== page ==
Essay: Was the Cold War a Hegemonic War

Sample Essay

The term Cold War refers to the era after the Second World War, which was highlighted by several events intense tensions and relative calm between the then superpowers. It was a period in which the state of political conflict, military tension, and economic competition continued even after the end of Second World War, primarily between the Soviet Union and its satellite states and the dominating powers present in the Western world, including America. Though these power never engaged themselves in the war directly, they made their point of view felt through forging military coalitions, strategic deployment of conventional force, carrying out espionage activities, proxy wars, propaganda and competing in technological races, such as piling up a nuclear arsenal and as well as space technology.

The core conflict between the powers was the configuration of the post-Second World War world with each power wanting to create a new map, which would greatly serve its own interest.[1] Some historians have even equated the Cold War with hegemonic war as each power wanted to create its own hegemony in the world, where it could suffice its own political and economic interests. The purpose of this essay is to present an argument that Cold War was indeed a hegemonic war and that it satisfy the theory of hegemonic war.

In order to understand that the Cold War was indeed a hegemonic war, we need to consider the theory of hegemonic war, gain an understanding of the factors that lead to a hegemonic war and its result and then make a comparison between the circumstances and the events of the Cold War and the hegemonic war. The concept of hegemonic war was defined by Thucydides who was a Greek historian and author of the History of the Peloponnesian War. According to Thucydides, a hegemonic war can basically be defined as a war that takes place between two major powers of the time and results in a totally new system of power hierarchy[2].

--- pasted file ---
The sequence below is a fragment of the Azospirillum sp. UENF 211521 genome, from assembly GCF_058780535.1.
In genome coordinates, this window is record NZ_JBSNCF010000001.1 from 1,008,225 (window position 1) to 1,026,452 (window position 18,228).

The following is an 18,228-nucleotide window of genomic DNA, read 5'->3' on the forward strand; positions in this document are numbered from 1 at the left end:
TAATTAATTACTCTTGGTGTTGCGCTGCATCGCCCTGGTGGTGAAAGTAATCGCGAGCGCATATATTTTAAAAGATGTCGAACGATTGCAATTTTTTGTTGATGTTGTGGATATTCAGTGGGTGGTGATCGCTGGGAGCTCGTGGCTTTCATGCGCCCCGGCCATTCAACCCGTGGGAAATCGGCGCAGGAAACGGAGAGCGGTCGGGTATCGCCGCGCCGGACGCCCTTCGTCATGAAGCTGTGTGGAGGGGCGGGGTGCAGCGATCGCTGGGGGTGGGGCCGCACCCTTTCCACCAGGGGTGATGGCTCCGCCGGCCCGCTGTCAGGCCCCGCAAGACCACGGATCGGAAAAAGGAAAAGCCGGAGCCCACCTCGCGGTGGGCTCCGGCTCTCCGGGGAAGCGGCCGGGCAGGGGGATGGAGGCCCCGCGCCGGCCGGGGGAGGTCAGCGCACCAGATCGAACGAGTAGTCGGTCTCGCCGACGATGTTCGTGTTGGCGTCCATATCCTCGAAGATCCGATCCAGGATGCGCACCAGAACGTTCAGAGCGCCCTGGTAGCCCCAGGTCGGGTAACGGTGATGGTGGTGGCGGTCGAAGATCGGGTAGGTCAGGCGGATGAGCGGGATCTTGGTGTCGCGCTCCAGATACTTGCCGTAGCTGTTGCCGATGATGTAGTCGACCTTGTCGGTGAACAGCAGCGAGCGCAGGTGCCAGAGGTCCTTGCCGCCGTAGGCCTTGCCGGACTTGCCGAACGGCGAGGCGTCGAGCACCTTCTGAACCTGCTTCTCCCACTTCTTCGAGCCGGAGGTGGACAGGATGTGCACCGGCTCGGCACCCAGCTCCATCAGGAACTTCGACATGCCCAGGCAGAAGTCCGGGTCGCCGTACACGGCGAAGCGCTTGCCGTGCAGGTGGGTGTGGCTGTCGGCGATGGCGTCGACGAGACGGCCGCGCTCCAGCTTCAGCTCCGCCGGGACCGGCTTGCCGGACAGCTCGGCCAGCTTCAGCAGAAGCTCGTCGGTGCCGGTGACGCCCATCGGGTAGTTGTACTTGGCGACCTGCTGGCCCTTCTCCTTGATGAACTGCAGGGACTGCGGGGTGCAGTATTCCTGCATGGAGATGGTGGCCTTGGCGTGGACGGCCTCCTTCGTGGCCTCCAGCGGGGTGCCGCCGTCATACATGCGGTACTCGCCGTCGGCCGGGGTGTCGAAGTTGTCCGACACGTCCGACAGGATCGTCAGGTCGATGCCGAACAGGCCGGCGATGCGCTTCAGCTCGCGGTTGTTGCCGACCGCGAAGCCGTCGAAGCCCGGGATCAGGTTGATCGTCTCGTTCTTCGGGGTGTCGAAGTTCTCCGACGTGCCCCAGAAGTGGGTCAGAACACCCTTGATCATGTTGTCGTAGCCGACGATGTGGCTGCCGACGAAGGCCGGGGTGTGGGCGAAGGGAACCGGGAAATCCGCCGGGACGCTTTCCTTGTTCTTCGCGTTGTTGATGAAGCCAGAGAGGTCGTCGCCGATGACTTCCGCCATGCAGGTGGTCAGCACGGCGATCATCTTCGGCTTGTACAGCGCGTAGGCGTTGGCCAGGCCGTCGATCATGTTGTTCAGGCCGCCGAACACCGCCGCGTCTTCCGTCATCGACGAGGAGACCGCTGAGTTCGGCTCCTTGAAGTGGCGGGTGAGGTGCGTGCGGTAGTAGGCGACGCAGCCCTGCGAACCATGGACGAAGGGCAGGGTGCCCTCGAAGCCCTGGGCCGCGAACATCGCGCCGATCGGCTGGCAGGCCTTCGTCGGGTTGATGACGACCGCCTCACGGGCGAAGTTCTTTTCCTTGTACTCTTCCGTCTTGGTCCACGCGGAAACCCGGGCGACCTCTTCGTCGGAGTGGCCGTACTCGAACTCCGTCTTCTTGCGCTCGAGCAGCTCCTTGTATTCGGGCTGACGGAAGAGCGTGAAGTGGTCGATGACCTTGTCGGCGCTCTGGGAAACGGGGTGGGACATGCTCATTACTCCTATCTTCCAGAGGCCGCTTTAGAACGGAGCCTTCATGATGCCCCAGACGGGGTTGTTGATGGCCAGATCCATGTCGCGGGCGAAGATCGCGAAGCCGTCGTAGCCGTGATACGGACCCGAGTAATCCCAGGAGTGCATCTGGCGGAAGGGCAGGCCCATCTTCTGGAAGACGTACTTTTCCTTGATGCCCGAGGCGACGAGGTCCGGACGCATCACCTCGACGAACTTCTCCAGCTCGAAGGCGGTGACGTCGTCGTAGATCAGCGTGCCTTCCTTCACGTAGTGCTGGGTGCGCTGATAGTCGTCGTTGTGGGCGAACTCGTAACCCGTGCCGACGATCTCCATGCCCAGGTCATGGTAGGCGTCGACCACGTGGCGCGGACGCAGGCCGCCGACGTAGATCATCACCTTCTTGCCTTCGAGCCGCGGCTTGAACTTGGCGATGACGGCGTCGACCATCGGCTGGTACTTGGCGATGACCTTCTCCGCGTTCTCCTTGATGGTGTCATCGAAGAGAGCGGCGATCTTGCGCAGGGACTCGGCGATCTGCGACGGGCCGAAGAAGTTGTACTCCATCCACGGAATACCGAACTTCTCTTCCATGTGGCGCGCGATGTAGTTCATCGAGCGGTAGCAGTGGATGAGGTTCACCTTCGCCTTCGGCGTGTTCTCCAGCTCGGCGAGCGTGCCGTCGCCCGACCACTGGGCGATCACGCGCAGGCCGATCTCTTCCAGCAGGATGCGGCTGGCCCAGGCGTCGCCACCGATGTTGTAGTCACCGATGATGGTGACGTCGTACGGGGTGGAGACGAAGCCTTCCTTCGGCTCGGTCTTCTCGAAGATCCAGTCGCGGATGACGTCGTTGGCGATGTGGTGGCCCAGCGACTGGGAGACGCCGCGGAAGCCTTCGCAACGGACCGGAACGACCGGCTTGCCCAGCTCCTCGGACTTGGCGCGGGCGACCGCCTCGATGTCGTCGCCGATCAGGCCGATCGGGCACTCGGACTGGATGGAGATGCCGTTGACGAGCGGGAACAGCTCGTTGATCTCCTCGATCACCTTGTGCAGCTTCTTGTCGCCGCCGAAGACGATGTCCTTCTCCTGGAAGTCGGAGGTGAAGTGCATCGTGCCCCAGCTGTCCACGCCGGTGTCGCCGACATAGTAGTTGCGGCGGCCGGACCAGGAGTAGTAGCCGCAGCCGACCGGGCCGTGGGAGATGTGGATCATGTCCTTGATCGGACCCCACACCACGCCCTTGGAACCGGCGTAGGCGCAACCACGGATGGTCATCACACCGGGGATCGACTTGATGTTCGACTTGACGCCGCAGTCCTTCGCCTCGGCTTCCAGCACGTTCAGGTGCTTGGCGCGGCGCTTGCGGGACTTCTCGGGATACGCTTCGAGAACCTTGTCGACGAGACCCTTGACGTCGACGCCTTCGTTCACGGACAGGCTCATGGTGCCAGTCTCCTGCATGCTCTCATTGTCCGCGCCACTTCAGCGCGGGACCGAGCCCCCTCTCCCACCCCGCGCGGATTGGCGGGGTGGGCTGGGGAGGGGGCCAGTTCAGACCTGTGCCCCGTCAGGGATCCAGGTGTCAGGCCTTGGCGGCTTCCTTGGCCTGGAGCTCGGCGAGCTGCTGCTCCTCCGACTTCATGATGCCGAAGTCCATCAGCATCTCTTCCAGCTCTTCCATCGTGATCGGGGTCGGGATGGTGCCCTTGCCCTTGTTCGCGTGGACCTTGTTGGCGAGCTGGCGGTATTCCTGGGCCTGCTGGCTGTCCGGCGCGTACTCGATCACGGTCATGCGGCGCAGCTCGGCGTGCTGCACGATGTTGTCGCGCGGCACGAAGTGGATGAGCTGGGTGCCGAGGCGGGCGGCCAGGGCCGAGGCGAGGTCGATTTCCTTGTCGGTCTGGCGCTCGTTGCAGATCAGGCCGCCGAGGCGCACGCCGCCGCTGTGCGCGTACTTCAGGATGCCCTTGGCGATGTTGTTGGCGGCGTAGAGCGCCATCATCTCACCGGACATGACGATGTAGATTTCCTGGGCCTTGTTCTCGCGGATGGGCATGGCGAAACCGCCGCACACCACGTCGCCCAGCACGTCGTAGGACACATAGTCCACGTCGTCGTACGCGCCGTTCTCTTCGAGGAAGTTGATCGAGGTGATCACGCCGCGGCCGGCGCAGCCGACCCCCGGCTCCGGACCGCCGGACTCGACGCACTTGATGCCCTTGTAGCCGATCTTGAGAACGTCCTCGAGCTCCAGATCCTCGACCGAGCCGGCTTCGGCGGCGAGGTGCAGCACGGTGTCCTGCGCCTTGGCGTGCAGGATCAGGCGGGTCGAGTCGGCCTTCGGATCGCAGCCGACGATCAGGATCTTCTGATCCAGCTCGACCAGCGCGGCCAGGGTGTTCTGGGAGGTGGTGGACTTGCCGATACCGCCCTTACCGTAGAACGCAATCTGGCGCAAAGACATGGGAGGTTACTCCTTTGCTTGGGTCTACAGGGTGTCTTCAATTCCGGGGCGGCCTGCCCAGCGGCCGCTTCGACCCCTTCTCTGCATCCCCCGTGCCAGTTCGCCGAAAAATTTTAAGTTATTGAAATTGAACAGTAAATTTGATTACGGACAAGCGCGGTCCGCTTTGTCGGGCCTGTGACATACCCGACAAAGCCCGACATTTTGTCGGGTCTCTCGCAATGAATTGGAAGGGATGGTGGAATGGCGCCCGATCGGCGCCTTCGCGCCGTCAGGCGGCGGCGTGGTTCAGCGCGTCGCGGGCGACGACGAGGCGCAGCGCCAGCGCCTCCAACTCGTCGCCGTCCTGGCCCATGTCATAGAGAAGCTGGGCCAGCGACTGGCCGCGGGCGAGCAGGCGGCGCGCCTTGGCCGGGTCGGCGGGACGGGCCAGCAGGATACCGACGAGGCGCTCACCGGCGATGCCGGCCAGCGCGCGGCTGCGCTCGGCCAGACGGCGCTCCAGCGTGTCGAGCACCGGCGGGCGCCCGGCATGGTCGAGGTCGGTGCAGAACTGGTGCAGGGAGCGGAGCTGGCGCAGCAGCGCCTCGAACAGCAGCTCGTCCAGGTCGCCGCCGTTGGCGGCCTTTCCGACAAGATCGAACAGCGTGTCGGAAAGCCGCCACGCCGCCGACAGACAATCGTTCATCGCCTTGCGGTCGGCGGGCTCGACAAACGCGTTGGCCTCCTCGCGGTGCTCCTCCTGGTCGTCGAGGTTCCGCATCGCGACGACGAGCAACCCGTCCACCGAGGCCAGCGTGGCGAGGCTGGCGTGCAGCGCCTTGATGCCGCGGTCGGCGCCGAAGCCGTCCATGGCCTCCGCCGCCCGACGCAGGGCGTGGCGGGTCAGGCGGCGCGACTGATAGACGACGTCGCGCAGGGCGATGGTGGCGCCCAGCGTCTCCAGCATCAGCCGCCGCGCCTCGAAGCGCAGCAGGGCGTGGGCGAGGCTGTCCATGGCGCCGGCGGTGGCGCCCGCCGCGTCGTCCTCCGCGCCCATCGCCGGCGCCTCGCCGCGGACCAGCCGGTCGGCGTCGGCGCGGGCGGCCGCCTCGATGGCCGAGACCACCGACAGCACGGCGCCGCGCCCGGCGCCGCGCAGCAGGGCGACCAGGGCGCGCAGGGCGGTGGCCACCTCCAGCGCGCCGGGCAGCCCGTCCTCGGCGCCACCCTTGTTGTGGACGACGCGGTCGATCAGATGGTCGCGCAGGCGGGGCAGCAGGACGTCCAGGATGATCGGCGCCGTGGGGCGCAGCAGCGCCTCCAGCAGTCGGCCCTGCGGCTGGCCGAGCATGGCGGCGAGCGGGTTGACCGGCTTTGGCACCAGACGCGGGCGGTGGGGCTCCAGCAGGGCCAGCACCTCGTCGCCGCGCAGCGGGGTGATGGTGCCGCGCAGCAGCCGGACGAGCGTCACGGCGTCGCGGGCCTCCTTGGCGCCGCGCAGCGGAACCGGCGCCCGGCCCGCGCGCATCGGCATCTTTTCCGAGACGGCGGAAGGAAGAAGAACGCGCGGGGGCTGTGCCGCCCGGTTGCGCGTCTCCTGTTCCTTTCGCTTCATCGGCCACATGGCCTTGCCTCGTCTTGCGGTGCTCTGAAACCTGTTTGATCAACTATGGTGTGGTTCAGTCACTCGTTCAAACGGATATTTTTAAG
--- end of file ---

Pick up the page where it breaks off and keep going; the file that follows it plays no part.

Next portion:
The Cold War indeed satisfies this basic definition of hegemonic war. It took place between the Soviet Union and the United States, the two major super powers at the end of Second World War, and its end, resulted in the cease of existence of the Soviet Union as a global power with a number of states previously under its influence gaining independence and realigning their policies. Also as defined by Thucydides, Hegemonic war starts as a result of untoward events and diplomatic crises in an unstable system and result in the establishment of new international structure in terms of distribution of power and alignment of the states. The period that led to the beginning of the cold war was the end of Second World War which had signified the position of several countries as possible super powers. The defeat of Axis powers undermined the position of Germany as a dominating power and left a gap in the European continent which was attempted to be filled in by these countries. The result was a clash of interest between them, particularly America and the Soviet Union. In accordance with the theory, the second war resulted in the erosion of international hierarchy which was also made possible through change economical, technological and other changes[3].


[1] Radio Free Europe, Soviet Leaders Recall ‘Inevitable’ Breakup Of Soviet Union,  8 December 2006, Retrieved 20 November 2009, < http://www.rferl.org/content/article/1073305.html>

[2] Gilpin, R., The Theory of Hegemonic War,  Journal of Interdisciplinary History, 1988, pp. 591-613

[3] Global Security, Cold War, 11  November 2009, Retrieved  20 November 2009 <http://www.globalsecurity.org/military/ops/cold_war.htm

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